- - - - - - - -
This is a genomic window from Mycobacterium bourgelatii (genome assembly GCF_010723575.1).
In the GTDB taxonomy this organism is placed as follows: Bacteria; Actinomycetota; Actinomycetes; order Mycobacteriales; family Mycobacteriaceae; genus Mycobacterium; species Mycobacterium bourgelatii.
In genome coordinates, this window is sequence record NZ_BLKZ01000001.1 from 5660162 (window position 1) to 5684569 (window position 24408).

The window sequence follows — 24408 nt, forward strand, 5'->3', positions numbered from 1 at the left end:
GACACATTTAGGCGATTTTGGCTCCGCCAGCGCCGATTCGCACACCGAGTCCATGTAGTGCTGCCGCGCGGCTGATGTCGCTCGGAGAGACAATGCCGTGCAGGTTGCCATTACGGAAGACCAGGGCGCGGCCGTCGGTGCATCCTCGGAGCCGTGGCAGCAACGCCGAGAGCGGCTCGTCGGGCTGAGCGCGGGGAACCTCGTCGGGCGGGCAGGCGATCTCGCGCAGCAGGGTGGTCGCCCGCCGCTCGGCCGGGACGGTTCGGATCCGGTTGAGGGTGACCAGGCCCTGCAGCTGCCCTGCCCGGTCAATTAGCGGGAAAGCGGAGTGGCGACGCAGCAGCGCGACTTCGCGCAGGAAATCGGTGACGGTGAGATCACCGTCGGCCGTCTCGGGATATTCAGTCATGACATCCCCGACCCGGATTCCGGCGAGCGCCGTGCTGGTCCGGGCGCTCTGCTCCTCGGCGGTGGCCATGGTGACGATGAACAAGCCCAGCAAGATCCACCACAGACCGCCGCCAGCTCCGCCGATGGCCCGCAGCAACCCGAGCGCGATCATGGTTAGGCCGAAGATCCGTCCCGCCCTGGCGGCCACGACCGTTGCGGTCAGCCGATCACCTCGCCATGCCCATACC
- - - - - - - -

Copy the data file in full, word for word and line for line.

This is a genomic window from Mycobacterium bourgelatii (genome assembly GCF_010723575.1).
In the GTDB taxonomy this organism is placed as follows: Bacteria; Actinomycetota; Actinomycetes; order Mycobacteriales; family Mycobacteriaceae; genus Mycobacterium; species Mycobacterium bourgelatii.
In genome coordinates, this window is sequence record NZ_BLKZ01000001.1 from 5660162 (window position 1) to 5684569 (window position 24408).

The window sequence follows — 24408 nt, forward strand, 5'->3', positions numbered from 1 at the left end:
GACACATTTAGGCGATTTTGGCTCCGCCAGCGCCGATTCGCACACCGAGTCCATGTAGTGCTGCCGCGCGGCTGATGTCGCTCGGAGAGACAATGCCGTGCAGGTTGCCATTACGGAAGACCAGGGCGCGGCCGTCGGTGCATCCTCGGAGCCGTGGCAGCAACGCCGAGAGCGGCTCGTCGGGCTGAGCGCGGGGAACCTCGTCGGGCGGGCAGGCGATCTCGCGCAGCAGGGTGGTCGCCCGCCGCTCGGCCGGGACGGTTCGGATCCGGTTGAGGGTGACCAGGCCCTGCAGCTGCCCTGCCCGGTCAATTAGCGGGAAAGCGGAGTGGCGACGCAGCAGCGCGACTTCGCGCAGGAAATCGGTGACGGTGAGATCACCGTCGGCCGTCTCGGGATATTCAGTCATGACATCCCCGACCCGGATTCCGGCGAGCGCCGTGCTGGTCCGGGCGCTCTGCTCCTCGGCGGTGGCCATGGTGACGATGAACAAGCCCAGCAAGATCCACCACAGACCGCCGCCAGCTCCGCCGATGGCCCGCAGCAACCCGAGCGCGATCATGGTTAGGCCGAAGATCCGTCCCGCCCTGGCGGCCACGACCGTTGCGGTCAGCCGATCACCTCGCCATGCCCATACC